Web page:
Líon alt a bhfuil an ghné seo luaite iontu: 8
Is léiriú ar cibé tábhacht a bhaineann lena litreacha a bhfuil ag Marc Caball faoi in Poets and Politics: Continuity and Reaction in Irish Poetry, 1558–1625, 1998. In Cologne a rugadh é
(1996) le Breandán Ó Buachalla, agus ar Poets and Politics: Reaction and Continuity in Irish Poetry, 1558–1625 (1998) le Marc Caball, ach ar mheon an fhile agus ar fheidhmeanna na filíochta i rith na gcéadta bliain
Bhí Cúchonnacht pósta ina dhiaidh sin ar Mhairéad, iníon le Seán Ó Néill (d’éag 1567) agus b’in í máthair Bhriain Mhig Uidhir (1585–1655) [q.v.]. Pléann Marc Caball (Poets and politics: reaction and continuity in Irish poetry, 1558–1625, 1998 agus Michelle O Riordan (The Gaelic mind and the collapse of the Gaelic world, 1990) cuid dá bhfuil sa Duanaire maidir le meon na bhfilí
Pléann Marc Caball é i gcomhthéacs pholaitíocht na haimsire inar chum Ó Dálaigh é in Poets and Politics..., 1998
Ba iad an triúr sin – Ó Néill, Mac Dónaill is Mag Aonghusa – iarmhar na huaisle dúchais in oirthear Uladh...– is bhí Fear Flatha Ó Gnímh ag fónamh dóibh mar ba dhual is mar ba dhleacht.’ Cuireann Marc Caball (Poets and Politics..., 1998) tábhacht leis na ceathrúna do Mhartha Uí Néill: ‘Martha’s status in this poem is predicated on her inculturation to Gaelic modes of civility and it presumes the occultation of her English identity.’ Sa dán ‘Gearr bhur gcuairt, a Chlanna Néill’ deir Ó Gnímh le muintir Néill go bhfuil deireadh lena ré toisc nár ghéill siad agus deir Ó Buachalla gurb é an dán is suimiúla uaidh é, más é a chum.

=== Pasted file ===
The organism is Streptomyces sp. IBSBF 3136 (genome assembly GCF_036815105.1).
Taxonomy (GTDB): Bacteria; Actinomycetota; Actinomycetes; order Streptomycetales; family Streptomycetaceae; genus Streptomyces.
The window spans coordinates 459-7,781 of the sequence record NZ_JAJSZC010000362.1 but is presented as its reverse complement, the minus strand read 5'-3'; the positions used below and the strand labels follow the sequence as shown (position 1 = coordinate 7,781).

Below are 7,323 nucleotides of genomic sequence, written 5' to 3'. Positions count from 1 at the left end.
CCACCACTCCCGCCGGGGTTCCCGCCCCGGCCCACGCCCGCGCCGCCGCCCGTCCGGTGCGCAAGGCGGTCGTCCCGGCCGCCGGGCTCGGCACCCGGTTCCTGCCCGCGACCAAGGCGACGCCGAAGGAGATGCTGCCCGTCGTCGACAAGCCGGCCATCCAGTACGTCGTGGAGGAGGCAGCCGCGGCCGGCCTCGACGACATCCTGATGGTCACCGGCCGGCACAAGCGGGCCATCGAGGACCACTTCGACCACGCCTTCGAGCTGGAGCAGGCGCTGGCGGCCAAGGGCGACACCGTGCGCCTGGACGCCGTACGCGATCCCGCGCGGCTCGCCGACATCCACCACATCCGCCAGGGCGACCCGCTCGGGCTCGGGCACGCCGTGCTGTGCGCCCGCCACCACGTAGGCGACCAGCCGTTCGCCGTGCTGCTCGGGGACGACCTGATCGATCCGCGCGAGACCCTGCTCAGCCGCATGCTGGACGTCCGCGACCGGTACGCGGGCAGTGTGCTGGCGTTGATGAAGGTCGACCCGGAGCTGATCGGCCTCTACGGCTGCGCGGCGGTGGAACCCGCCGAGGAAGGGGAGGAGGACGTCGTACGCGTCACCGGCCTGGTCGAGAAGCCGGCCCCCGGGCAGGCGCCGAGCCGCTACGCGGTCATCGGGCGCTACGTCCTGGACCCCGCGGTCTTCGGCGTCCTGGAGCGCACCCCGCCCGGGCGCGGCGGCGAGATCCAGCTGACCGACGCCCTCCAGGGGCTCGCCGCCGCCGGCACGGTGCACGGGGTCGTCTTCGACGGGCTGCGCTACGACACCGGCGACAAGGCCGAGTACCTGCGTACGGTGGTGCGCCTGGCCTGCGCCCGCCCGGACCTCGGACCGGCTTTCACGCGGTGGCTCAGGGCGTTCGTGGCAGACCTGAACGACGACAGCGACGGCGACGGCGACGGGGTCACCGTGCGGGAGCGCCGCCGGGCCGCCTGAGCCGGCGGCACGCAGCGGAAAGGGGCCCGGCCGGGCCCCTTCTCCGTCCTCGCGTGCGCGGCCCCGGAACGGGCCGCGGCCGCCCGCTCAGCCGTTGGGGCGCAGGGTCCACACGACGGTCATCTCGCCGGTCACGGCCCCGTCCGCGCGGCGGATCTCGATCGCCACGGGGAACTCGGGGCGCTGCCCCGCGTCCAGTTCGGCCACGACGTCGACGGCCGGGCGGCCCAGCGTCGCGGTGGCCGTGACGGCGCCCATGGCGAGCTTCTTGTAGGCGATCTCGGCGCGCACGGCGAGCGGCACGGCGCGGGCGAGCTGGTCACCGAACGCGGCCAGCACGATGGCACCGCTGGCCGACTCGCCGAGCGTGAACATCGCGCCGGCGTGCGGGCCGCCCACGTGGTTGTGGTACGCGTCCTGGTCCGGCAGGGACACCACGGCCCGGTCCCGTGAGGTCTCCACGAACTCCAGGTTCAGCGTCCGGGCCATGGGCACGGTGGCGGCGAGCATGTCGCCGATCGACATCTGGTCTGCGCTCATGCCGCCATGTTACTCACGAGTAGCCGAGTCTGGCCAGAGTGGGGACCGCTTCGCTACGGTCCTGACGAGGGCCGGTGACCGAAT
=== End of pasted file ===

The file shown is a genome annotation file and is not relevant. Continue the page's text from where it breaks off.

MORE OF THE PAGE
Tá an abairt shuntasach seo aige: ‘He is a figure from whom we can generalise, to some extent even from the dim pre-Christian period for which contemporary evidence is totally lacking.’ Agus bhí de thuairim ag an scoláire sin agus ag Eleanor Knott [B2] go mbeadh tús curtha ag Ó hEodhasa le ré nua san fhilíocht fiú mura mbeadh teipthe ar Ghaeil i ndiaidh Chionn tSáile (Marc Caball, Poets and Politics ..., 1998)
Deir Marc Caball (Poets and Politics..., 1998): ‘Evidently, Ó hIfearnáin was conscious of the failure of poets engaged in the “Contention” to contextualise or even acknowledge the potential or actual implications of the sea change which had unfolded in Ireland.’
Sa chaibidil ‘Conquest and Evaluation: 1603–1612’ in Poets and politics: Continuity and reaction in Irish poetry 1558-1625, 1998 cuireann Marc Caball tábhacht le ceann eile dá dhánta: ‘Articulated from a bardic viewpoint, Fear Feasa Ó an Cháinte’s “Mór do-ghníd daoine dhíobh féin” is a biting indictment of popular pretensions to learning